One of the things I’m reminded of every summer is the tattoo on my right leg. During the winter, when my legs are jeaned and socked it’s easy to forget its presence. Once the shorts and sandals emerge, however, the “nice tat!”‘s and “did that hurt?”‘s catch me off guard. Those comments are quickly followed by the ever confounding query, “What is it?” I always thought it was quite obvious that it is a tree.

You’d think after six summers I’d have the story down pat, and in most situations you’d be right. Occasionally I give the terse “I like trees…” If I know that explanation won’t be enough, or if someone asks a probing question like, “Is that a Joshua Tree?” I’ll explain that the design originated on a t-shirt inspired by the Dave Matthews Band Song “The Dreaming Tree.”

Sometimes I’ll slip up and say, “But there’s more to it than that.” Luckily most people don’t really care enough to object when I quickly add, “It’s a long story. I’ll tell you when we have more time.” But I can always tell when one of you is intrigued and as a result is disappointed with my avoidance of an opportunity to tell an important story. So this post, and it’s aftermath, are for any of those still wondering.

Before I forget, I think the objective questions need to be answered. 1. When: The summer after I graduated from college (2003). 2. Where: Los Angeles, in the same parlor where three of my friends had previously been inked as well. I skipped the who (you either already know me or you’ll know more about a stranger than you probably should), the what and why (I’ve already begun explaining those), and the how (that’s obvious and unnecessary). But even these answers don’t really tell the full story. You couldn’t possibly know (before this very second) that that summer I’d worked for a few weeks at the Fayetteville waste water plant to earn money while I decided what do about graduate school. Or that I’d quit my job the day or two before flying out to L.A. with my best friend, who’s previous employer footed the bill for the hotel and most of our meals. These things are important and yet defy objectification, but once again, I’m getting ahead of myself.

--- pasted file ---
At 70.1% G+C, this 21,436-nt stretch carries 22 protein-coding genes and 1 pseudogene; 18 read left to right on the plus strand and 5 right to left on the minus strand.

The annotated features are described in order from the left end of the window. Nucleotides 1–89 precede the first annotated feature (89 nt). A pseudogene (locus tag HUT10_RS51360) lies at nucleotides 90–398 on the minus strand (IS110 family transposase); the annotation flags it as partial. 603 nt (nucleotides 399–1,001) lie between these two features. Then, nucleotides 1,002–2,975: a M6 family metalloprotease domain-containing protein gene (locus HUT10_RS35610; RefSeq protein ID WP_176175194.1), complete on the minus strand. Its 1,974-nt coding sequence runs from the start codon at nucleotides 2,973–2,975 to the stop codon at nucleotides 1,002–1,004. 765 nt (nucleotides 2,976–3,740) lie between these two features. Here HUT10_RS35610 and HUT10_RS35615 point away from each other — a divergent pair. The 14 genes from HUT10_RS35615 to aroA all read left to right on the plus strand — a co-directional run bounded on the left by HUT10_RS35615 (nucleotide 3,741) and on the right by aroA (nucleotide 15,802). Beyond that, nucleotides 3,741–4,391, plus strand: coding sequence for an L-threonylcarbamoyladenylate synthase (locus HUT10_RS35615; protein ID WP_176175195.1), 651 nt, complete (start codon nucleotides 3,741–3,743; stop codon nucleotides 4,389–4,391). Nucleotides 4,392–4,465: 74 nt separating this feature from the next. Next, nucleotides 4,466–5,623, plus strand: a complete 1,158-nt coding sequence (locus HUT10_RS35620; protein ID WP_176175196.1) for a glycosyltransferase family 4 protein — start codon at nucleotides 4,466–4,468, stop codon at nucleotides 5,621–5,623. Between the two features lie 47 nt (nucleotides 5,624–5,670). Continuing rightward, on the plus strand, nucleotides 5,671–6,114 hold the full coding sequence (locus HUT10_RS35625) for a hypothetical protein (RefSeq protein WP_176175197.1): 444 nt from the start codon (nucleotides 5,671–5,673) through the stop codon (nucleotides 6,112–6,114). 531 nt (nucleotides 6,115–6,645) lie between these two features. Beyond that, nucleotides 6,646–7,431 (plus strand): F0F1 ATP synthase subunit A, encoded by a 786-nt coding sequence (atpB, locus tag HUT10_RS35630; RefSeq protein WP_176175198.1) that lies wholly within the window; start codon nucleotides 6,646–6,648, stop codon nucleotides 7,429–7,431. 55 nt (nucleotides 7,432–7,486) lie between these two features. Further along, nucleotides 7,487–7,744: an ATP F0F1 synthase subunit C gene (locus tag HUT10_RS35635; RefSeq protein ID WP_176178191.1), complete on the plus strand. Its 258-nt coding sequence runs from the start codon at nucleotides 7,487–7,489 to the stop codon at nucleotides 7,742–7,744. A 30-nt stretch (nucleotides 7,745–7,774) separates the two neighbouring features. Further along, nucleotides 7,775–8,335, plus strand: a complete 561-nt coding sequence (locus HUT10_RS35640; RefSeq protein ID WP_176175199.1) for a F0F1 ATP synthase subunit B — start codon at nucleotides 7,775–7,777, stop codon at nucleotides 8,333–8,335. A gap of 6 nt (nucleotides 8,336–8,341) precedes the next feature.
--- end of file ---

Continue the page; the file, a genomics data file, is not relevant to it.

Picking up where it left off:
Let’s get back to the “complicated” response to your tattoo inquiry. So far you know that my tattoo is a tree, that it was stolen from a t-shirt design based on “The Dreaming Tree,” and that I got it in the midst of one of those liberating moments that can’t really be quantified. What you don’t know is why “The Dreaming Tree” resonated with me enough to endure an hour and a half of being repeatedly stabbed and why I’d bother posting that reason online for all the world to see.

You see a couple years before I’d taken a year off of school to explore some future possibilities (yes, I’m being intentionally vague). During that year I became disillusioned with what I’d been pursuing, and somewhere in the middle of that year I’d acquired a dangerous set of tapes. A friend of mine attended this conference in Seattle and brought back the recordings. On one of these tapes, the speaker relates a story told by an Austrian-Israeli-Jewish Philosopher about a tree. It’s been years since I’ve heard the story told, so I’m probably going to botch it, but here goes nothing. This philosopher had grown up spending his summers at his grandparents farm. On that farm was a tree that he’d spend countless hours below, resting in its shade, playing in its branches, and like most small children carving odd shapes in its trunk. As he grew older, the tree became as important as the place. It became so important that he included it as a key example in his essay Ich und Du.

This essay is about relationships and the nature of the other. For Buber this tree became more than the sum of it’s board feet and branches. It was more than the number of pages of paper its pulp would generate. It was Du (Thou or You depending on who’s translating). And if Buber can treat a tree with that sense of radical subjectivity, how then should we treat each other.

So really this tattoo is a reminder to pursue I and Thou relationships, to know people, places, trees, and creatures as more than objects. I fail in this pursuit everyday. Who knows, maybe it’s the constant failure that shames my memory. But I’m well aware that this is a lofty goal, one that is rarely accomplished and never truly mastered.

I was once again reminded of this pursuit the other day at the Arnold Arboretum, and although I dodged telling the full story of the tattoo that day, it burrowed its way through my subconscious as I explored the groves that day. Its roots have reached deep and have inspired me to dust off the jacket cover (actually it’s a paperback) and begin re-reading I and Thou. One of my ideas about the future of this blog is to bring it along to the Arboretum and post my ruminations. I hope that’s cool with you.


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